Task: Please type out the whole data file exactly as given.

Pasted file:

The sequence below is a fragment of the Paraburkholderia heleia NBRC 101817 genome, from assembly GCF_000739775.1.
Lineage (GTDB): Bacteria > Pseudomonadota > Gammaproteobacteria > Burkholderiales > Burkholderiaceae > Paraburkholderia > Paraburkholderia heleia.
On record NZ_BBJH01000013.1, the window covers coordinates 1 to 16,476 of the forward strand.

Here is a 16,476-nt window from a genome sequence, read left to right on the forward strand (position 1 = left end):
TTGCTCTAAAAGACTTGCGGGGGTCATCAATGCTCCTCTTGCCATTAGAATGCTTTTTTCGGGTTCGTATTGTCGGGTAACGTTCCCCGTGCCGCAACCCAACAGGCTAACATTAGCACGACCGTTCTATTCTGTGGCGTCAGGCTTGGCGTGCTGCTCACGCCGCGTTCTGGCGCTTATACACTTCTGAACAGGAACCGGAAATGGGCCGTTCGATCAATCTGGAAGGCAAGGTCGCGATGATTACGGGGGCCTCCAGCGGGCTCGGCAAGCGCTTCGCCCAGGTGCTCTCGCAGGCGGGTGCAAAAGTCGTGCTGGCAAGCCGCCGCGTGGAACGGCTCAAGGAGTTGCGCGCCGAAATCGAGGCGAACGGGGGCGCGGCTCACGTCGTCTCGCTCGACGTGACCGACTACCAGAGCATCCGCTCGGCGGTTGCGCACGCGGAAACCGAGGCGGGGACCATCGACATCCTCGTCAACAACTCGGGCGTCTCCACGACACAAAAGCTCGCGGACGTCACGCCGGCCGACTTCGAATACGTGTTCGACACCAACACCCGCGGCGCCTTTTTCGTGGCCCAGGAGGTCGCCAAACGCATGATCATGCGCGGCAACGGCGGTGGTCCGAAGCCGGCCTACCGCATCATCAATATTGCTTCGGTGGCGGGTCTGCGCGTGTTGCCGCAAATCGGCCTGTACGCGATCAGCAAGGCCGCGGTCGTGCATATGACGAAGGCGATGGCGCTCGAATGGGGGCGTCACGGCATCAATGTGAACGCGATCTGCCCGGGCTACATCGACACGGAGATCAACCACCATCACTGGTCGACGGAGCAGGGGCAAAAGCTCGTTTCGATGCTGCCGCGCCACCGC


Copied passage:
The sequence below is a fragment of the Paraburkholderia heleia NBRC 101817 genome, from assembly GCF_000739775.1.
Lineage (GTDB): Bacteria > Pseudomonadota > Gammaproteobacteria > Burkholderiales > Burkholderiaceae > Paraburkholderia > Paraburkholderia heleia.
On record NZ_BBJH01000013.1, the window covers coordinates 1 to 16,476 of the forward strand.

Here is a 16,476-nt window from a genome sequence, read left to right on the forward strand (position 1 = left end):
TTGCTCTAAAAGACTTGCGGGGGTCATCAATGCTCCTCTTGCCATTAGAATGCTTTTTTCGGGTTCGTATTGTCGGGTAACGTTCCCCGTGCCGCAACCCAACAGGCTAACATTAGCACGACCGTTCTATTCTGTGGCGTCAGGCTTGGCGTGCTGCTCACGCCGCGTTCTGGCGCTTATACACTTCTGAACAGGAACCGGAAATGGGCCGTTCGATCAATCTGGAAGGCAAGGTCGCGATGATTACGGGGGCCTCCAGCGGGCTCGGCAAGCGCTTCGCCCAGGTGCTCTCGCAGGCGGGTGCAAAAGTCGTGCTGGCAAGCCGCCGCGTGGAACGGCTCAAGGAGTTGCGCGCCGAAATCGAGGCGAACGGGGGCGCGGCTCACGTCGTCTCGCTCGACGTGACCGACTACCAGAGCATCCGCTCGGCGGTTGCGCACGCGGAAACCGAGGCGGGGACCATCGACATCCTCGTCAACAACTCGGGCGTCTCCACGACACAAAAGCTCGCGGACGTCACGCCGGCCGACTTCGAATACGTGTTCGACACCAACACCCGCGGCGCCTTTTTCGTGGCCCAGGAGGTCGCCAAACGCATGATCATGCGCGGCAACGGCGGTGGTCCGAAGCCGGCCTACCGCATCATCAATATTGCTTCGGTGGCGGGTCTGCGCGTGTTGCCGCAAATCGGCCTGTACGCGATCAGCAAGGCCGCGGTCGTGCATATGACGAAGGCGATGGCGCTCGAATGGGGGCGTCACGGCATCAATGTGAACGCGATCTGCCCGGGCTACATCGACACGGAGATCAACCACCATCACTGGTCGACGGAGCAGGGGCAAAAGCTCGTTTCGATGCTGCCGCGCCACCGC